Every primary school pupil in England could receive free school meals under a scheme set to form a central plank of Labour's election manifesto.
If introduced across the country, the £1bn programme would include almost four million children and save families more than £300 per child per year. In a speech to the Labour Party conference, Ed Balls, the Schools Secretary, announced a £40m two-year pilot programme, which will test whether the scheme should be introduced at all schools.
"We want a healthy lunch at school not just for some, but for every child," said Mr Balls. "We want to make sure children, particularly from disadvantaged backgrounds, are getting a free hot meal every school day."
Under the pilot, free school meals are to be given to all pupils aged four to 11 in two areas over two years, to measure the impact of healthy eating on health, behaviour and academic results. Meanwhile, a third area will relax the current free school meal eligibility rules to allow more poorerchildren to benefit.
The scheme – which was announced yesterday by Mr Balls and Alan Johnson, the Health Secretary – could be extended across the rest of England if the expected health and education benefits are confirmed. But critics of the proposal said that Labour might not still be in power then.
Ministers have so far been reluctant to commit to expanding the free meals scheme because of the cost. They want to see a scientific study to confirm the potential health benefits before deciding whether to back the plan. The scheme would form part of the Government's attempt to tackle obesity, which costs the NHS £4.2bn a year.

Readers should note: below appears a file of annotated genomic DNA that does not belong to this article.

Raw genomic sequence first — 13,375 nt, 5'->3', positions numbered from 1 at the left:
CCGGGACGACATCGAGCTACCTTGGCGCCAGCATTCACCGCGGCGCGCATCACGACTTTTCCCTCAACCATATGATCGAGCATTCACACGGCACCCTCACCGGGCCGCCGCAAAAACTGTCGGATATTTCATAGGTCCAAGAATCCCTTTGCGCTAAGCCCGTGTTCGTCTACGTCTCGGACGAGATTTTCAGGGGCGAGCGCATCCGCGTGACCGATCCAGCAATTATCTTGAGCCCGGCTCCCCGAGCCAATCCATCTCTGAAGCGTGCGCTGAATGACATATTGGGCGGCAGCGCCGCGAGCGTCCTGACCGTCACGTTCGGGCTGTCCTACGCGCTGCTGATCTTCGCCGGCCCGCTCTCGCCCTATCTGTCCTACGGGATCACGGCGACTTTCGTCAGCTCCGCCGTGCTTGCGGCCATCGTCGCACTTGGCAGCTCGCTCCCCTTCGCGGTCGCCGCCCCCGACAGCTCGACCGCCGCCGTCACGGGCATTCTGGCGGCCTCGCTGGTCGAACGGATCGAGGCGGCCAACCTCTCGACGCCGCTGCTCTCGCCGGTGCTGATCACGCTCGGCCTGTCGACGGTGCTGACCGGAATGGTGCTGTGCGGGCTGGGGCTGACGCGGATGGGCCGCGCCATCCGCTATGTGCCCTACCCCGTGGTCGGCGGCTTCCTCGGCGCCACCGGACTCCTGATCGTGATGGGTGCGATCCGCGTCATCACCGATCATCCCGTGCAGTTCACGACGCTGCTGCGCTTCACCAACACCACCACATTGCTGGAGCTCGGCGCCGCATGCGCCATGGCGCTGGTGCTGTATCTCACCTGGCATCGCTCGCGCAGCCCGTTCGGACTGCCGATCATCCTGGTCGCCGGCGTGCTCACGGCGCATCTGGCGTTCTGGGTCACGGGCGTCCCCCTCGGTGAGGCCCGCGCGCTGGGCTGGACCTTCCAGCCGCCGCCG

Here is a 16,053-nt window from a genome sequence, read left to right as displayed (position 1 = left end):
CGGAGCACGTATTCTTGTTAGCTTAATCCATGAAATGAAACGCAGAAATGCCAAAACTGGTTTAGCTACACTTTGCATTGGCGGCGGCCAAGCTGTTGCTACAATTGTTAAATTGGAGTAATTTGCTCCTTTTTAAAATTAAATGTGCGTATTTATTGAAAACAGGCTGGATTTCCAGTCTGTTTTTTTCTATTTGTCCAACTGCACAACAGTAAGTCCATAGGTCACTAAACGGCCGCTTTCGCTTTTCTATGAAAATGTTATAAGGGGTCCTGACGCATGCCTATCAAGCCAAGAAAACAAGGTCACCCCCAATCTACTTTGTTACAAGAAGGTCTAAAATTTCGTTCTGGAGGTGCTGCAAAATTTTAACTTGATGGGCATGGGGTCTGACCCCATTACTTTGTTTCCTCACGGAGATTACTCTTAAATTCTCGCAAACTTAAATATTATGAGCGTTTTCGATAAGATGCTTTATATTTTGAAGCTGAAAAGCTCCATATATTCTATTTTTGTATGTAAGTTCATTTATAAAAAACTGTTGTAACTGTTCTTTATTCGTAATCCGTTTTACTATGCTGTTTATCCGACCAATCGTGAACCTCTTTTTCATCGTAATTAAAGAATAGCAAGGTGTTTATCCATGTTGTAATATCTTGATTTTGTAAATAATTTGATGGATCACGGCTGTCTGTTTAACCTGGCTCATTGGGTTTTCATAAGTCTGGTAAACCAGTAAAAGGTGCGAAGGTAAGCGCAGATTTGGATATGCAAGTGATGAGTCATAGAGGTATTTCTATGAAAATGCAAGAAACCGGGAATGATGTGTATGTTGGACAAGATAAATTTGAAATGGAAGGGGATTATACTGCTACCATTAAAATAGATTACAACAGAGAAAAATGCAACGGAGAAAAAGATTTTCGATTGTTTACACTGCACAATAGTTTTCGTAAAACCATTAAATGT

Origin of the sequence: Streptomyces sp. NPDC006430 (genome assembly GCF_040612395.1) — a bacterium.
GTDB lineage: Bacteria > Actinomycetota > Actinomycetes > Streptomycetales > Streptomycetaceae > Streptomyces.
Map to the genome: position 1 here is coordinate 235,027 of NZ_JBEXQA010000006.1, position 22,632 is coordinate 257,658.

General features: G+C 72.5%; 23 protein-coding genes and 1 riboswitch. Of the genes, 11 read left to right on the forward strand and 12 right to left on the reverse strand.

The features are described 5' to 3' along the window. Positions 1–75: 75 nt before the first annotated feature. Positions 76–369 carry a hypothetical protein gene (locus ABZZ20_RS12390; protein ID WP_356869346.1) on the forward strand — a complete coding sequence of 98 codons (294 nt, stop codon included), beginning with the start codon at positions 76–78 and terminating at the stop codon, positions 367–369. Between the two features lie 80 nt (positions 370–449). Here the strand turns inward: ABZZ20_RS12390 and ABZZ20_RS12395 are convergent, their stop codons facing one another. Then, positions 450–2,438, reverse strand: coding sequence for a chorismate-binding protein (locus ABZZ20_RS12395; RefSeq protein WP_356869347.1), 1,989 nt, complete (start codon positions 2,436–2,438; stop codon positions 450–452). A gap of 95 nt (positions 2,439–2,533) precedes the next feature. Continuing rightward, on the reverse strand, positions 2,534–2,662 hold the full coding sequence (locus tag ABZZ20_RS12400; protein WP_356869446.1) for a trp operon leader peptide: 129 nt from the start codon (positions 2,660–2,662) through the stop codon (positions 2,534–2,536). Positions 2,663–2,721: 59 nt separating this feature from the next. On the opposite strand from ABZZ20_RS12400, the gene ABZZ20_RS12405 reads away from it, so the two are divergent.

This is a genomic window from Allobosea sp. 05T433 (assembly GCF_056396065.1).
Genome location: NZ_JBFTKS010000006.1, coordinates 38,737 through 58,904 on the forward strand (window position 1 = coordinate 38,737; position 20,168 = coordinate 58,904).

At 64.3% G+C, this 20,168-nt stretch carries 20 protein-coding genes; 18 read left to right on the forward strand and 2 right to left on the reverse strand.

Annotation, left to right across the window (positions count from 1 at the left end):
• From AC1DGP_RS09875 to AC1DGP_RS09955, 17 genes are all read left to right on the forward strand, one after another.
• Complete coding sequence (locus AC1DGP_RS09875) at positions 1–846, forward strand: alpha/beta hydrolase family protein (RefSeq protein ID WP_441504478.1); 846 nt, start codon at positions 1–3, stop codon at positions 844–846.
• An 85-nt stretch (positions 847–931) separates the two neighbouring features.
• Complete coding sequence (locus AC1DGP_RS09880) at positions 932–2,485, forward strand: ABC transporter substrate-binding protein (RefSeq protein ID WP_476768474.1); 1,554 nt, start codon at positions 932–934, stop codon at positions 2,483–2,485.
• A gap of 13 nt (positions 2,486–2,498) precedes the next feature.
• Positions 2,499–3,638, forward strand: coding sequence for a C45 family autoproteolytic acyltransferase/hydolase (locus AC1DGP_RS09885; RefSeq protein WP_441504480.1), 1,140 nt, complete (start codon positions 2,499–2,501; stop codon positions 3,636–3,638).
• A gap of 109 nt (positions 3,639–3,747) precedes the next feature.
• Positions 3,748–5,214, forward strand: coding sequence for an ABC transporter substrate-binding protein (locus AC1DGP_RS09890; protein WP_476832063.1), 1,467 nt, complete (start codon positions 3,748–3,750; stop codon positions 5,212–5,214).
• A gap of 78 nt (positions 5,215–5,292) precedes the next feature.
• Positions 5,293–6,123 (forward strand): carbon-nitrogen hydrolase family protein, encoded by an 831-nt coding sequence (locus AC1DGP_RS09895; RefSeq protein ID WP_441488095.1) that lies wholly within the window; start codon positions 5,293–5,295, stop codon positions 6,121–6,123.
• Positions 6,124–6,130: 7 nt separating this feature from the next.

A government source said: "A lot of people say the benefits could outweigh the costs but we need information before we can start thinking about that."
But Mr Balls told BBC Radio 4's The World At One: "I think the benefits will prove to be substantial. If we can also show that providing free lunches makes a real difference, then we'll act."
Mr Johnson has also been enthusiastic about the idea after seeing the results of a free-meals scheme in Hull. He said the pilot aimed to build on local initiatives which appeared to show that children who eat a healthy lunch are more likely to be better behaved, better able to learn and more likely to see their general health improve.
One in six primary pupils, or nearly 660,000 children, is currently entitled to free meals, but 20 per cent do not take up theoption, with child poverty campaigners complaining that many parents are too proud to claim.Reuse content